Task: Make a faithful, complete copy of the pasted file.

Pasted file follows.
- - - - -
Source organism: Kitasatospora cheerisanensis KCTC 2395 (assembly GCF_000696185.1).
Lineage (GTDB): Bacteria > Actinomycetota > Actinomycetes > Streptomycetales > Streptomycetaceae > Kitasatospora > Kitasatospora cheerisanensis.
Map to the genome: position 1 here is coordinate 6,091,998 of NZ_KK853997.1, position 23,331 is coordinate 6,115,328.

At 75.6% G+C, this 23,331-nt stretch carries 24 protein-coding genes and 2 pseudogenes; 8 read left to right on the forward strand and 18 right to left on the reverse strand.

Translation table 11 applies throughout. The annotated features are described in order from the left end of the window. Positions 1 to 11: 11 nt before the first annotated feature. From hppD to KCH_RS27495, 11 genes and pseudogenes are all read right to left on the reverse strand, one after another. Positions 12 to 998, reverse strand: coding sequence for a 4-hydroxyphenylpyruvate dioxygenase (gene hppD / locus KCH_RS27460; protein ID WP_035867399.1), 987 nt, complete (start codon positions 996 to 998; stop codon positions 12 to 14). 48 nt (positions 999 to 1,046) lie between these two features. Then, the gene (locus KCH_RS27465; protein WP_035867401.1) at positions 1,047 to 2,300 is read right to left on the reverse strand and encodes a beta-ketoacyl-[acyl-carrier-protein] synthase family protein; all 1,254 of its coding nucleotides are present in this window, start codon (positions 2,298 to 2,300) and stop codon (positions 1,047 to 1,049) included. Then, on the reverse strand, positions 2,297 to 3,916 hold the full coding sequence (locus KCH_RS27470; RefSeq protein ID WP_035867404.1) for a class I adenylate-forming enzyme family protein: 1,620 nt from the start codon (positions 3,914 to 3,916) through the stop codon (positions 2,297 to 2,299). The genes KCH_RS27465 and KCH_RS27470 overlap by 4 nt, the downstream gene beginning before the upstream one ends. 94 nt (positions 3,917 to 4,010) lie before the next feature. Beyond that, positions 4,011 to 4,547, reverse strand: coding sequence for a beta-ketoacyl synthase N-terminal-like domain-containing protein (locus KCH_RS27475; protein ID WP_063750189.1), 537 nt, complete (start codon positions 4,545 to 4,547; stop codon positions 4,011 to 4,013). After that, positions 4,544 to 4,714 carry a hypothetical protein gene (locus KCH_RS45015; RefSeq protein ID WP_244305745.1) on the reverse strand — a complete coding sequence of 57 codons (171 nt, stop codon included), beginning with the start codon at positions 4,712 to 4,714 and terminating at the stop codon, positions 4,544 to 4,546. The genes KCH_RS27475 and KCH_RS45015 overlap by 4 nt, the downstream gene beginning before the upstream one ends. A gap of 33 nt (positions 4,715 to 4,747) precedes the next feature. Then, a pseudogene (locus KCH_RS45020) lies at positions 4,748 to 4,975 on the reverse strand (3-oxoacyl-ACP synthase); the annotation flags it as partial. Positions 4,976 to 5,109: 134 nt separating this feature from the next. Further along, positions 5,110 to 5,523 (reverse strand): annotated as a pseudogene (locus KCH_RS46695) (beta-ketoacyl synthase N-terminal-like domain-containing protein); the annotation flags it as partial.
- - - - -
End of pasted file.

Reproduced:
Source organism: Kitasatospora cheerisanensis KCTC 2395 (assembly GCF_000696185.1).
Lineage (GTDB): Bacteria > Actinomycetota > Actinomycetes > Streptomycetales > Streptomycetaceae > Kitasatospora > Kitasatospora cheerisanensis.
Map to the genome: position 1 here is coordinate 6,091,998 of NZ_KK853997.1, position 23,331 is coordinate 6,115,328.

At 75.6% G+C, this 23,331-nt stretch carries 24 protein-coding genes and 2 pseudogenes; 8 read left to right on the forward strand and 18 right to left on the reverse strand.

Translation table 11 applies throughout. The annotated features are described in order from the left end of the window. Positions 1 to 11: 11 nt before the first annotated feature. From hppD to KCH_RS27495, 11 genes and pseudogenes are all read right to left on the reverse strand, one after another. Positions 12 to 998, reverse strand: coding sequence for a 4-hydroxyphenylpyruvate dioxygenase (gene hppD / locus KCH_RS27460; protein ID WP_035867399.1), 987 nt, complete (start codon positions 996 to 998; stop codon positions 12 to 14). 48 nt (positions 999 to 1,046) lie between these two features. Then, the gene (locus KCH_RS27465; protein WP_035867401.1) at positions 1,047 to 2,300 is read right to left on the reverse strand and encodes a beta-ketoacyl-[acyl-carrier-protein] synthase family protein; all 1,254 of its coding nucleotides are present in this window, start codon (positions 2,298 to 2,300) and stop codon (positions 1,047 to 1,049) included. Then, on the reverse strand, positions 2,297 to 3,916 hold the full coding sequence (locus KCH_RS27470; RefSeq protein ID WP_035867404.1) for a class I adenylate-forming enzyme family protein: 1,620 nt from the start codon (positions 3,914 to 3,916) through the stop codon (positions 2,297 to 2,299). The genes KCH_RS27465 and KCH_RS27470 overlap by 4 nt, the downstream gene beginning before the upstream one ends. 94 nt (positions 3,917 to 4,010) lie before the next feature. Beyond that, positions 4,011 to 4,547, reverse strand: coding sequence for a beta-ketoacyl synthase N-terminal-like domain-containing protein (locus KCH_RS27475; protein ID WP_063750189.1), 537 nt, complete (start codon positions 4,545 to 4,547; stop codon positions 4,011 to 4,013). After that, positions 4,544 to 4,714 carry a hypothetical protein gene (locus KCH_RS45015; RefSeq protein ID WP_244305745.1) on the reverse strand — a complete coding sequence of 57 codons (171 nt, stop codon included), beginning with the start codon at positions 4,712 to 4,714 and terminating at the stop codon, positions 4,544 to 4,546. The genes KCH_RS27475 and KCH_RS45015 overlap by 4 nt, the downstream gene beginning before the upstream one ends. A gap of 33 nt (positions 4,715 to 4,747) precedes the next feature. Then, a pseudogene (locus KCH_RS45020) lies at positions 4,748 to 4,975 on the reverse strand (3-oxoacyl-ACP synthase); the annotation flags it as partial. Positions 4,976 to 5,109: 134 nt separating this feature from the next. Further along, positions 5,110 to 5,523 (reverse strand): annotated as a pseudogene (locus KCH_RS46695) (beta-ketoacyl synthase N-terminal-like domain-containing protein); the annotation flags it as partial.